real talk, the biggest obstacle between me and programming is that I have no creativity at all. professors tell us to try out the stuff we learn in class but I can't figure out a way to use code in practice. if I have no context for the code it feels like writing random extracts from a book that doesn't exist. is it up to me to come up with the context? how do I do that? it all feels so abstract and I can't figure things out
I've deactivated my instagram, idk how I feel about it. on the one hand there's loads of people I've met abroad and online that I wouldn't be in touch with if I deleted it entirely, but on the other hand... is a relationship that dies after social media is gone really worth the time I spend on a platform like insta? mh.
"please disable your content/ad blocker" is asking someone to make an exception to their security posture for your site to work. It's not better than "please disable your AV software"
As a rule, that's a terribly rude and foolish request, and you should be ashamed. If there's a genuinely good reason why you'd ask a user to take risks to view your content, you should be very clear about what that reason is — and "it doesn't work otherwise" is not clear
@IngaLovinde sign and spoken native langs both don't leave persistent marks, so we know little about pre-colonial situation.
but children not only have the ability to effortlessly acquire any language just by being close to it, they also have the ability to intuitively create fully developed grammars, and will do that if no grammar is provided for them. we have watched this happen a number of times with spoken languages in the process called 'creolisation'. but for sign it's even more common, because Deaf child communities often find themselves in a situation where no language is provided (sometimes they're even actively denied language in an abusive attempt to make them 'less deaf' somehow). So there’s a large number of small, understudied, indigenous ('village', 'rural') sign languages around, undoubtedly many of them still unreported (non-exhaustive list: https://glottolog.org/resource/languoid/id/vill1244 ).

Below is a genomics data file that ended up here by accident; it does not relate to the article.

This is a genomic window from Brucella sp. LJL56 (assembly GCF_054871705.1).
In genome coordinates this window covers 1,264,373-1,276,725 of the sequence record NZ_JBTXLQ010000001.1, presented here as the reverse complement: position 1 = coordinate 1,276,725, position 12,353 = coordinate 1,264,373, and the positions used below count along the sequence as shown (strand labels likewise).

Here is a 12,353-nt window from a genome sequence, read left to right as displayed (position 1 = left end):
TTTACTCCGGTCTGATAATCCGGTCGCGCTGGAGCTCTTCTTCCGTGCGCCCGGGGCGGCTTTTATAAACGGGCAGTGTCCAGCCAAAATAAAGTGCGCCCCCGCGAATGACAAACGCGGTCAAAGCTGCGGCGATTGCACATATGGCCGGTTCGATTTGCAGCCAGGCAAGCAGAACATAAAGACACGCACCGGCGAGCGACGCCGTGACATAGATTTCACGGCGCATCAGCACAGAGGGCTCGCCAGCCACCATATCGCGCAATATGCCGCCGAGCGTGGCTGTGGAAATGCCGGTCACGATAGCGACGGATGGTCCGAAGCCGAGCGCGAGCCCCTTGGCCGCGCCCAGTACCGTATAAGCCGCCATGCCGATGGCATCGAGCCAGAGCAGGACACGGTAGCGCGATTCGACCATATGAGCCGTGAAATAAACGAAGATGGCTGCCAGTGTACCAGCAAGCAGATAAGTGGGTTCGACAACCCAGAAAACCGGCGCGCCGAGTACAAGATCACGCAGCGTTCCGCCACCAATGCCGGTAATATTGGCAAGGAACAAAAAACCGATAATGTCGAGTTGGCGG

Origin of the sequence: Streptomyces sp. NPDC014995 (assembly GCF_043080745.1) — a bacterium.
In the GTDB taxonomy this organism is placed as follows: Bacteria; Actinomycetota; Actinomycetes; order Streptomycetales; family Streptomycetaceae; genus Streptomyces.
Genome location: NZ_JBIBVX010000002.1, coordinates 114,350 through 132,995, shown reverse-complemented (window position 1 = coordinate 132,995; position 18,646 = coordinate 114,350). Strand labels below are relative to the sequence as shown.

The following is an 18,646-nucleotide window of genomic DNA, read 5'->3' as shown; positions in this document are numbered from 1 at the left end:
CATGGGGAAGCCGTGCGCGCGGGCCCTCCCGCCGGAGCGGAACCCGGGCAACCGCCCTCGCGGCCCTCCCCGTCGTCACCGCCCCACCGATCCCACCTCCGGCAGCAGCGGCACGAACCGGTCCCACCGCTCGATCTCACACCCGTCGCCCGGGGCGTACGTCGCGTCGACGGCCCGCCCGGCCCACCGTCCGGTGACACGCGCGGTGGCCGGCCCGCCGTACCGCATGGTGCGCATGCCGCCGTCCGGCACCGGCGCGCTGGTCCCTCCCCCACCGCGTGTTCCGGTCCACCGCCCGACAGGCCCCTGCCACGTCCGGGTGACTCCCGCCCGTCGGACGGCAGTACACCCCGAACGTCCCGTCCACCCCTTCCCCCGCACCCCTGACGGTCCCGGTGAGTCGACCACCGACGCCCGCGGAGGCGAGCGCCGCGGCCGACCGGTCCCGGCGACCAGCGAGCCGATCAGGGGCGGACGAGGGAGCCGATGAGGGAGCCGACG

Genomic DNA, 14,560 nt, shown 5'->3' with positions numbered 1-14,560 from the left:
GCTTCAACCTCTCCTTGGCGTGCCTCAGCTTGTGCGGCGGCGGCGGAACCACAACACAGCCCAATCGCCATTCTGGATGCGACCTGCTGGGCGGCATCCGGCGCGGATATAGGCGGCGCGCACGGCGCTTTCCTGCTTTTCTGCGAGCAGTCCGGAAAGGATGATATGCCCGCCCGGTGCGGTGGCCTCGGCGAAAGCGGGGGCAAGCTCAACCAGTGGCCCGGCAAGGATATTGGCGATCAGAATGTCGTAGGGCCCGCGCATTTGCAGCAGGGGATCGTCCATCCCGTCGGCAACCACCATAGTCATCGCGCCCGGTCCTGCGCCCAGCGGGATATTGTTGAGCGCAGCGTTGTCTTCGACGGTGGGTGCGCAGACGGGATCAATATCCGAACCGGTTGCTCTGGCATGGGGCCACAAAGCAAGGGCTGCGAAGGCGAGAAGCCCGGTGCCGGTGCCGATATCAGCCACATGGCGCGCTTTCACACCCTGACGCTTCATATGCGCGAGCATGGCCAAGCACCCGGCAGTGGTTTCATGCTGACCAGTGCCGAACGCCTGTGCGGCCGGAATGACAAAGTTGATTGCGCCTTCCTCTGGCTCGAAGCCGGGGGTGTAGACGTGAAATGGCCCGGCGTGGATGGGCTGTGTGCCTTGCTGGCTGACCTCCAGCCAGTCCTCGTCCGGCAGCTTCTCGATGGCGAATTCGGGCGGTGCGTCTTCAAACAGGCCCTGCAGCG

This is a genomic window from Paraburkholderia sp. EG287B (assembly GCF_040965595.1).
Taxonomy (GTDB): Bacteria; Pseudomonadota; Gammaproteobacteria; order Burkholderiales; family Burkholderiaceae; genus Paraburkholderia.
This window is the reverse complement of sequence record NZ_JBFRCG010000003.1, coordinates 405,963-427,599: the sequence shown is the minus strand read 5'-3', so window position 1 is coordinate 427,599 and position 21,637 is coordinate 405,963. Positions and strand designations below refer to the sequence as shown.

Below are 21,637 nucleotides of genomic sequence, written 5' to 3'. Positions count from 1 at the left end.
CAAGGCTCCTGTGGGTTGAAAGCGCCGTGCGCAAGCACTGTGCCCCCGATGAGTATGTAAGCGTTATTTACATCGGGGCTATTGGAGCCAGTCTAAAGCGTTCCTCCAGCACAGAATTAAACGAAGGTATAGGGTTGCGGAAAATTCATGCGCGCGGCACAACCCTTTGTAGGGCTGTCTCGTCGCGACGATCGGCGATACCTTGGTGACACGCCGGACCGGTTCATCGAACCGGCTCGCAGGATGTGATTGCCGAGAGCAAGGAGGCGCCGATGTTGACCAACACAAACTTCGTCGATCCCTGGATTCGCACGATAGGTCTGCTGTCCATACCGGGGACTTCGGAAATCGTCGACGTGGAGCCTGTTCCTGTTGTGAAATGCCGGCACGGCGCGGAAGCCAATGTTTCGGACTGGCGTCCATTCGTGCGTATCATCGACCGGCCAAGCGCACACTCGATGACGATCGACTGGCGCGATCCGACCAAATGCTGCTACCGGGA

One well-studied case that got big is Nicaragua Sign Language
https://www.britishdeafnews.co.uk/nicaraguan-sign-language/ , there’s lots of info online about it.
Children's instincts appear to prefer voice where available, but will seamlessly do sign when not. Many indigenous communities have periodic outbreaks of diseases that cause hearing loss, most commonly meningitis. This has resulted in many sign languages created as primary languages for the Deaf people among them (e.g. https://en.wikipedia.org/wiki/Solomon_Islands_Sign_Language ). Indigenous communities are tight-bound, and usually the non-Deaf people will learn to sign along with their mates, so that the sign language becomes a well-established 'alternate language' for the hearing, too; this is even more useful when the cycles of disease and immunity alternate generationally, or there are genetic predispositions, which gives incentive to keep the languages around. Australian Aboriginal alternate sign languages have been argued to have been especially widespread, bordering on universal, pre-colonisation.
After the Five Eyes, the EU Council is now trying to backdoor encryption in messaging apps. We will keep fighting for your right to privacy. 💪 Here is why: https://tutanota.com/blog/posts/eu-backdoor-surveillance
It's good that the MIT uses the same arguments: http://dspace.mit.edu/handle/1721.1/97690
(comic v/Stuart Carlson)
Studying CompSci while listening to too many podcasts about linguistics.
Interests: linguistics, teaching, tech and everything queer.
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